We waited until the earliest she felt comfortable that his lungs would be mature & then induced this baby at 36 weeks 6 days. Everything went very smoothly and my baby was born extremely healthy, weighing in at 7 lbs. I thank God every day that he's here & that we took the chance in inducing him. I cannot fully describe the frustration, anger & fear I dealt with during this pregnancy due to all my doctors not having enough information on this horribly painful, torturing & dangerous condition. I really could have gone on forever about the way I was treated during my pregnancies but I wanted to keep it short enough that hopefully you would take the time to read it.

It angers me the lack of information that the medical profession has on this condition as well the conflicting information they provide and the lack of compassion they exhibit. Every day on Itchymoms.com I read stories from other women who are experiencing the same things--the horrible pain & perhaps even worse--the shrugging attitude from their doctors, not to mention those moms who have had babies stillborn due to this--I cannot even begin to imagine their pain, giving birth to beautiful babies and then immediately having to bury them.

Christine






intrahepatic cholestasis of pregnancy

ICP is a liver malfunction in which estrogen interferes with the liver’s ability to remove bile salts from the blood stream. The accumulation of bile salts in the blood causes itching in the mother, which can interfere with the absorption of fat-soluble vitamins and can be toxic for the developing fetus and result in stillbirth or pre-term labor.

In my recent pregnancy, I developed this condition and had labor induced to protect my child. I was very fortunate I did not develop ICP until after I had reached full term. My itching was mild and I had incredibly responsive doctors. Not everyone with ICP is so lucky. Many women must fight for the very few treatments available and must also educate their obstetricians on the condition.

As I look forward to my next pregnancy, I do so with mixed emotions. I have 60-90% chance of developing ICP with subsequent pregnancies. I am concerned and frightened about the health of my future child. I am sad that I will not again experience the unfettered delight and joy of being pregnant I experienced through most of my first pregnancy.

In my next pregnancy, I will be constantly worrying that every itch is the return of ICP bringing with it unbearable itching and threatening the life of my child. However, I still plan on having more children. Most women with ICP deliver healthy babies but at this point it is nearly impossible to identify who is most at risk for the most serious consequences of ICP - pre-term labor and stillbirth.

This condition is considered rare but many of us who have had it believe that many more women have ICP than are diagnosed. Women and doctors need to be made aware of the symptoms and the few options for treatment. In addition, more research must be done to determine the cause and develop better treatments.

Kate Meacham






CHOLESTASIS AND STILLBORNS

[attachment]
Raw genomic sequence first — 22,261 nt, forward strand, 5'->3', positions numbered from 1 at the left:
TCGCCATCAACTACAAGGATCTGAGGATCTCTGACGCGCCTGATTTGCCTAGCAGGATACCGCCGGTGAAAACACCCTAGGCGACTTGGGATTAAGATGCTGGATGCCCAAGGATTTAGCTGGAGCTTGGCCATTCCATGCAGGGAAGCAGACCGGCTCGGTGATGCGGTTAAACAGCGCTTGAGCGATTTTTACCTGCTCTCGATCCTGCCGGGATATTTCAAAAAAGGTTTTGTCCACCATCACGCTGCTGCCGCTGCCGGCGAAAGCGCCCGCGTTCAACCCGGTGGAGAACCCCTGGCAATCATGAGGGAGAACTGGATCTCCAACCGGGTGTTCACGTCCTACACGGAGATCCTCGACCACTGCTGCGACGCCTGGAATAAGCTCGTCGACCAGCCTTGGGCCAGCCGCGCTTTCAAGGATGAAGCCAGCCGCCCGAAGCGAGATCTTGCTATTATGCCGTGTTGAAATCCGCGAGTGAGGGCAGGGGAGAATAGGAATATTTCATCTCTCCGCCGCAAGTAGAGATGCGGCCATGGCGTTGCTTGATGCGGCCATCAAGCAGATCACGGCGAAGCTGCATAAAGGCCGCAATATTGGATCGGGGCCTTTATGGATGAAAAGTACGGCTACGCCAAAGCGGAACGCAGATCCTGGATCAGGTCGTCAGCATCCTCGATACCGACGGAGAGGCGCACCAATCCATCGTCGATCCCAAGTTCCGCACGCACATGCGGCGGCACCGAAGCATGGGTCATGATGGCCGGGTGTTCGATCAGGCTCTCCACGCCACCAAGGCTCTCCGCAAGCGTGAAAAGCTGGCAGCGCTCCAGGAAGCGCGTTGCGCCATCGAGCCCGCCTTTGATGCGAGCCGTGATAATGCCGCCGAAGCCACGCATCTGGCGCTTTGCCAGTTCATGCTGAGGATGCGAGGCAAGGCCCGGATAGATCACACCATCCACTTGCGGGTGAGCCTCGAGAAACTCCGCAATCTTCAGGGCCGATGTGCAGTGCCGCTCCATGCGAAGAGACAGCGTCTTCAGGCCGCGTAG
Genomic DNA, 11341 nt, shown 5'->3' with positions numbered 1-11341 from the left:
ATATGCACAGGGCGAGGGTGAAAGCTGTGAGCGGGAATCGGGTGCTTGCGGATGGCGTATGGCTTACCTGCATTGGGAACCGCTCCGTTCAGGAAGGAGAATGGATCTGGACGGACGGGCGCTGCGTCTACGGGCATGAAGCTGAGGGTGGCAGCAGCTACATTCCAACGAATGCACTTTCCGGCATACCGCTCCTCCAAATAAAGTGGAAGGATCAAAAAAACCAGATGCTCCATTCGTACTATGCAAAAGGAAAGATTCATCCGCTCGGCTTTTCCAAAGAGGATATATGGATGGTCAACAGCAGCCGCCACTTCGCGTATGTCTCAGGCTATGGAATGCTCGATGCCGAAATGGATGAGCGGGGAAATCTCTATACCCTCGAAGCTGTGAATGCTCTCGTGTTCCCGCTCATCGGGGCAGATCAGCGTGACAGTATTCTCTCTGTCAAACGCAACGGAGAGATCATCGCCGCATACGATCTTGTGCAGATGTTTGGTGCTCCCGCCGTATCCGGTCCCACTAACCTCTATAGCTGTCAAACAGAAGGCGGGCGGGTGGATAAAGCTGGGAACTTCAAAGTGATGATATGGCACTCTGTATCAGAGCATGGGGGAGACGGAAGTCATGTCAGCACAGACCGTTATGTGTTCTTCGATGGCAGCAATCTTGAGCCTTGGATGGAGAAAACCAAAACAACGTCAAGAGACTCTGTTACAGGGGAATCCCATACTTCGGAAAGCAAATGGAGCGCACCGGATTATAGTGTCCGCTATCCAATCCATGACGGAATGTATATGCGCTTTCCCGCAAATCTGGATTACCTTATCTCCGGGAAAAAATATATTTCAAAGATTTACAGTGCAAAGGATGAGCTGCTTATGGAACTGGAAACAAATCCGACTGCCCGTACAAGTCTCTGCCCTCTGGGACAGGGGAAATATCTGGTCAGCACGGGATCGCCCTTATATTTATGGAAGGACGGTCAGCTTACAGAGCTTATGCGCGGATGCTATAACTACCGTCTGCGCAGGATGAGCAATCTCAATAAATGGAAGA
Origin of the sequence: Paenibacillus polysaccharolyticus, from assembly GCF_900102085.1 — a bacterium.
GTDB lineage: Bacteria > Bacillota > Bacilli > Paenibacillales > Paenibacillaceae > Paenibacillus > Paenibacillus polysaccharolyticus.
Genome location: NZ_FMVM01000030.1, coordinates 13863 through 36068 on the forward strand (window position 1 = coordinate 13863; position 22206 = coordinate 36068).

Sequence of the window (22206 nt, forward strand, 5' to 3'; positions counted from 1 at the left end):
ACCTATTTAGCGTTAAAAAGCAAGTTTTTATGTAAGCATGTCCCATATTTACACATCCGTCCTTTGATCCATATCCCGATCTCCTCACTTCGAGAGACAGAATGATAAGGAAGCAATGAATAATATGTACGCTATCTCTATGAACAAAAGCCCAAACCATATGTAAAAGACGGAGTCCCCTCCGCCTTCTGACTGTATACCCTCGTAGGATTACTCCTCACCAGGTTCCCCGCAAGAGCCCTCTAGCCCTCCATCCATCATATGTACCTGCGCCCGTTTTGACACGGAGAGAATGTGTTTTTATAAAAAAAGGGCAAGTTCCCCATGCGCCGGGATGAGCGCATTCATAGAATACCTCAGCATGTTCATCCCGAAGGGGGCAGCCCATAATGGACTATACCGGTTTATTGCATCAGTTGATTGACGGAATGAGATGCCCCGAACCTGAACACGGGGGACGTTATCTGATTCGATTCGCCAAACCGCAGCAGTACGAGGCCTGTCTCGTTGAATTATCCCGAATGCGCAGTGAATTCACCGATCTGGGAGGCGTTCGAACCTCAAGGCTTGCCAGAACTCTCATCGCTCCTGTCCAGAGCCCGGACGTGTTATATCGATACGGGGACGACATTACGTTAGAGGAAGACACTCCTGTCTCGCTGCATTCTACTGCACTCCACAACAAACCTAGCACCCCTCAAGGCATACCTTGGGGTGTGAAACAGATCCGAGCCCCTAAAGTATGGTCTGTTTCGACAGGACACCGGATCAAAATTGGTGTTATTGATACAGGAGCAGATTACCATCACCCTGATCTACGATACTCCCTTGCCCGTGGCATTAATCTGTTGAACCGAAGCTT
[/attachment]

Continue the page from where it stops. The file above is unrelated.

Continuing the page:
Itching could not be more terrible than with Intrahepatic Cholestasis of Pregnancy (ICP). You are probably thinking that itching is normal with pregnancy, right? Nothing is more frustrating than not being taken seriously when you are pregnant and having severe symptoms of itching. The itching that goes along with ICP is unlike any other type of itching. There is nothing visibly wrong, no rash, nothing, because it is all internal.

The itching is constant and takes its toll on the soon-to-be mom. There are other symptoms that few doctors pick up on. The itching leads to depression and feelings of not being taken seriously by the medical community. In reality, ICP is a very serious pregnancy condition. It is a disease of the liver and results in high percentages of stillborn babies and mothers are at risk too, if the medical community does not treat it as a serious medical condition. Approximately three to four weeks prior to having my son in March 2005, my health during pregnancy began to deteriorate very quickly.

I was a very healthy, active twenty-six year old and this was my first child. Toward the end of February I began to suffer from severe fatigue. I was still working full-time as a forensic scientist, but I could barely stand for any duration of time and was absolutely exhausted. Of course, everyone attributed it to being normal during pregnancy and since this was my first child, I didn’t know anything. Then I began to lose weight, which alerted my doctor to do an ultrasound. Everything looked fine on ultrasound.

I had absolutely no appetite for the last month of my pregnancy and it was actually more of a chore to eat. Approximately two and a half weeks prior to having my son I suffered from severe vomiting and became so dehydrated that I had to be hospitalized and given IV. At that time I was told that I had “the flu”. I recall being released from the hospital during the week on a Wednesday and then waking up that weekend with severe itching on the bottom of my feet. It was really bizarre to me because I had never had any type of itching like this before and there was nothing visibly wrong – no rash, nothing.